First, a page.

The distance function is defined as

$d\left ( x,y \right )=\left | x-y \right |= \begin{cases} x-y, &\text{if }x\geq y \\ y-x,&\text{otherwise} \end{cases}$

For $d\left ( x,y \right )$ to be a metric, it must be non-negative, symmetric and satisfy the triangle inequality.

I'm unable to show that it satisfies the triangle inequality on R.

Help is appreciated.

Thanks in advance.


We will show the missing property i. e. the triangular inequality : $d(x,z)+d(z,y)\geq d(x,y)$.

By symmetry assume that $y\leq x$ and consider three separate cases $z<y$, $y\leq z\leq x$, and $x<z$.

i) if $z<y$ then $$d(x,z)+d(z,y)=x-z+y-z\geq d(x,y)=x-y \Leftrightarrow 2y\geq 2z \quad\mbox{which holds};$$

ii) if $y\leq z\leq x$ then $$d(x,z)+d(z,y)=x-z+z-y\geq d(x,y)=x-y \quad\mbox{which holds};$$

iii) if $x<z$ then $$d(x,z)+d(z,y)=z-x+z-y\geq d(x,y)=x-y \Leftrightarrow 2z\geq 2x \quad\mbox{which holds}.$$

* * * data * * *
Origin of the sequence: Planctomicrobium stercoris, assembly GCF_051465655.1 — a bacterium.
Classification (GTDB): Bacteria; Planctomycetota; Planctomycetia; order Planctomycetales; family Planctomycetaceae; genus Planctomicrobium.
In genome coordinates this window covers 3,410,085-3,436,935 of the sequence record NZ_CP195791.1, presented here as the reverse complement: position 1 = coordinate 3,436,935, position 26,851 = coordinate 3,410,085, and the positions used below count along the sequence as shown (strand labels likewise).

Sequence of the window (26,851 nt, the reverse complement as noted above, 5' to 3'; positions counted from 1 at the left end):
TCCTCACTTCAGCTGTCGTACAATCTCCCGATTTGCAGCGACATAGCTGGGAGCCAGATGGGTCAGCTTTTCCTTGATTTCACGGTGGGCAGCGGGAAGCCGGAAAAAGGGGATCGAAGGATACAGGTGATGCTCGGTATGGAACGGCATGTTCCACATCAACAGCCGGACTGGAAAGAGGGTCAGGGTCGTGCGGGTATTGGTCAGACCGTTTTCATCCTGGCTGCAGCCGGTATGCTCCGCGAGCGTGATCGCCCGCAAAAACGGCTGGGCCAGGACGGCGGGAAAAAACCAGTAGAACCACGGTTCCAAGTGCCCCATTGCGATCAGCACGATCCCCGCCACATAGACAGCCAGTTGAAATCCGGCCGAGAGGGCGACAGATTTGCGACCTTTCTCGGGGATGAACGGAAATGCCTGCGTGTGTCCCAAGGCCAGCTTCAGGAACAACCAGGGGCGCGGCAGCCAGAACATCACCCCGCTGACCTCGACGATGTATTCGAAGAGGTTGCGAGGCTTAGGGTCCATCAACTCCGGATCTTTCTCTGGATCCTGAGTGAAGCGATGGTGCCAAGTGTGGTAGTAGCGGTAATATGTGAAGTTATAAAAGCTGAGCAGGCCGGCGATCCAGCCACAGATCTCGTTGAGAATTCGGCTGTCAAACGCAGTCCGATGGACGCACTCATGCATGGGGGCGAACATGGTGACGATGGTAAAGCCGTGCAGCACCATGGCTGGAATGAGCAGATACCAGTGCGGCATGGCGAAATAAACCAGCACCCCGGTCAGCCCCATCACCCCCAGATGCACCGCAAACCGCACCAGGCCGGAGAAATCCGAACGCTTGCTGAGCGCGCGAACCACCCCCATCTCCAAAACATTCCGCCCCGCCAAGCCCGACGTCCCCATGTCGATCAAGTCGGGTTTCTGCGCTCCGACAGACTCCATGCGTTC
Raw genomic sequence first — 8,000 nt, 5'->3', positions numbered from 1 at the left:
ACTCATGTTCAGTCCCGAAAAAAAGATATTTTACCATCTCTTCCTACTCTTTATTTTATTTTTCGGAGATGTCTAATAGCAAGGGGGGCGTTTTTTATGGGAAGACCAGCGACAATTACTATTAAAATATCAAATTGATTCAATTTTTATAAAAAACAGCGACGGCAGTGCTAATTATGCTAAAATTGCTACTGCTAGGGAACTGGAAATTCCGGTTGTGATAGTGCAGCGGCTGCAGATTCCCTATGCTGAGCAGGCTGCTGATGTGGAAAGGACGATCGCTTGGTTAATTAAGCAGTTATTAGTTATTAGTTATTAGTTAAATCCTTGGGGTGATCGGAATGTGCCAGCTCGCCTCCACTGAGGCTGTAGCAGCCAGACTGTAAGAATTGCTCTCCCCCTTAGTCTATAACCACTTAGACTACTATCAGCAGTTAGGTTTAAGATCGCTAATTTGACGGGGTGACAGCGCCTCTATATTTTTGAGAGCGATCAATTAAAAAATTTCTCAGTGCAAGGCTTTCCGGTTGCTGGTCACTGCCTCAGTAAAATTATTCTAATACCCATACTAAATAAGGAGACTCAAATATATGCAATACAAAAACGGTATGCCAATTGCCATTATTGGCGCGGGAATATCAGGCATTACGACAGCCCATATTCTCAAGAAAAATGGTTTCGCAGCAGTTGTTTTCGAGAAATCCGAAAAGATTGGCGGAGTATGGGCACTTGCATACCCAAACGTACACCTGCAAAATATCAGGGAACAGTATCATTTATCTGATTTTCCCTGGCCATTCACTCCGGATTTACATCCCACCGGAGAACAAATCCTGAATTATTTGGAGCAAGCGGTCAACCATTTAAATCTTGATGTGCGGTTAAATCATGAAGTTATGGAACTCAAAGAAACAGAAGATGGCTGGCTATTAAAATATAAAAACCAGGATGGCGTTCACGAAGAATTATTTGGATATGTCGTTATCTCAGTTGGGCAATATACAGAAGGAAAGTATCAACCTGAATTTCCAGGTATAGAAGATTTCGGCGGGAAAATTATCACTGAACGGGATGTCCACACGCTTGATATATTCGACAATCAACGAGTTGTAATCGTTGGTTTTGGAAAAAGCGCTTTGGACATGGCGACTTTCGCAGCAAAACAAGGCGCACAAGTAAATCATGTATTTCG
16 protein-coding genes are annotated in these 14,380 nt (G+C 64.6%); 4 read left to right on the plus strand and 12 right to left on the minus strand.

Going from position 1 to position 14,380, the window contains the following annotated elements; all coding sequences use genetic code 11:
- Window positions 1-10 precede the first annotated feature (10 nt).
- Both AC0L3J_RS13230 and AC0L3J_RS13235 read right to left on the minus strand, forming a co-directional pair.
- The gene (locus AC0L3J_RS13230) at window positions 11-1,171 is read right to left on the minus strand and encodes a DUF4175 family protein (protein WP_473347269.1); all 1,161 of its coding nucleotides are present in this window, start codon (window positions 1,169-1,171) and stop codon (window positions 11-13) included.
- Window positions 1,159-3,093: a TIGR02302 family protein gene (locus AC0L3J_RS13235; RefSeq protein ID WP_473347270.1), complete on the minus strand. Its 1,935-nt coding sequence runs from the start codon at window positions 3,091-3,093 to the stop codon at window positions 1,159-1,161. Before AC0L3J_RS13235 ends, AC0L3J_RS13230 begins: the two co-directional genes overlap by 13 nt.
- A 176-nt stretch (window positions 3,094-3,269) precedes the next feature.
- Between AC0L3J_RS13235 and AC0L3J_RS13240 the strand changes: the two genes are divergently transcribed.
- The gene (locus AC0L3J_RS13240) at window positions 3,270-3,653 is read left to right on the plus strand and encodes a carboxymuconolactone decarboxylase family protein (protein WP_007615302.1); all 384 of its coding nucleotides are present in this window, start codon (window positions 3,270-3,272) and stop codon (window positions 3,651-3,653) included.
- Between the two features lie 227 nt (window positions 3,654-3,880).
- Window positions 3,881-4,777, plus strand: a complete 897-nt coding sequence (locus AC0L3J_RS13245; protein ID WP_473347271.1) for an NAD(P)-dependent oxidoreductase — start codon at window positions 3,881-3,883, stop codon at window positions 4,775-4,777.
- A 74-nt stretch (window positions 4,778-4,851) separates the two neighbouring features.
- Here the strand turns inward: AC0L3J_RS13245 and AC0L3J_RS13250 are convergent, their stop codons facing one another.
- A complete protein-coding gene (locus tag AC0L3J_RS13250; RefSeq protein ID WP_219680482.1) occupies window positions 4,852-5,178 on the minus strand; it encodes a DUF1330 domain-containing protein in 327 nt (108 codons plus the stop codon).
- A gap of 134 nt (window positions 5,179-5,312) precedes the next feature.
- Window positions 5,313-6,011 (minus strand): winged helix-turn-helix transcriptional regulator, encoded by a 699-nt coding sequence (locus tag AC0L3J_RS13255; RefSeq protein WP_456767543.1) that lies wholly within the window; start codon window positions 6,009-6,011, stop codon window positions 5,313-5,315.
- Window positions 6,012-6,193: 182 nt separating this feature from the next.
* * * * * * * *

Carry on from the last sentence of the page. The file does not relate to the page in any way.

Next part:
• $\begingroup$ How does one identify the three separate cases? $\endgroup$ – Mathematicing Aug 11 '16 at 11:47
  • 1
    $\begingroup$ @Mathematicing You are on the real line, so once you choose the points $x$ and $y$ with $x\geq y$, then the third point $z$ has three possible positions with respect to the interval $[y,x]$: to the left, inside and to the right. $\endgroup$ – Robert Z Aug 11 '16 at 11:54
  • $\begingroup$ I cannot understand why in i) you took |x-z|+|z-y|. What motivates you to make that choice? I've been doing Abstract Algebra for a large part and analysis comes across as very very different. $\endgroup$ – Mathematicing Aug 11 '16 at 11:55
  • $\begingroup$ @Mathematicing Is it better now? Of course by symmetry $d(z,y)=d(y,z)$. $\endgroup$ – Robert Z Aug 11 '16 at 11:58
  • $\begingroup$ Why is z not allowed to be less than or equal to y? $\endgroup$ – Mathematicing Aug 11 '16 at 12:08

Use $|a|+|b|\ge|a+b|$

Then $$|x-z|+|z-y|\ge |x-z+z-y|=|x-y|$$


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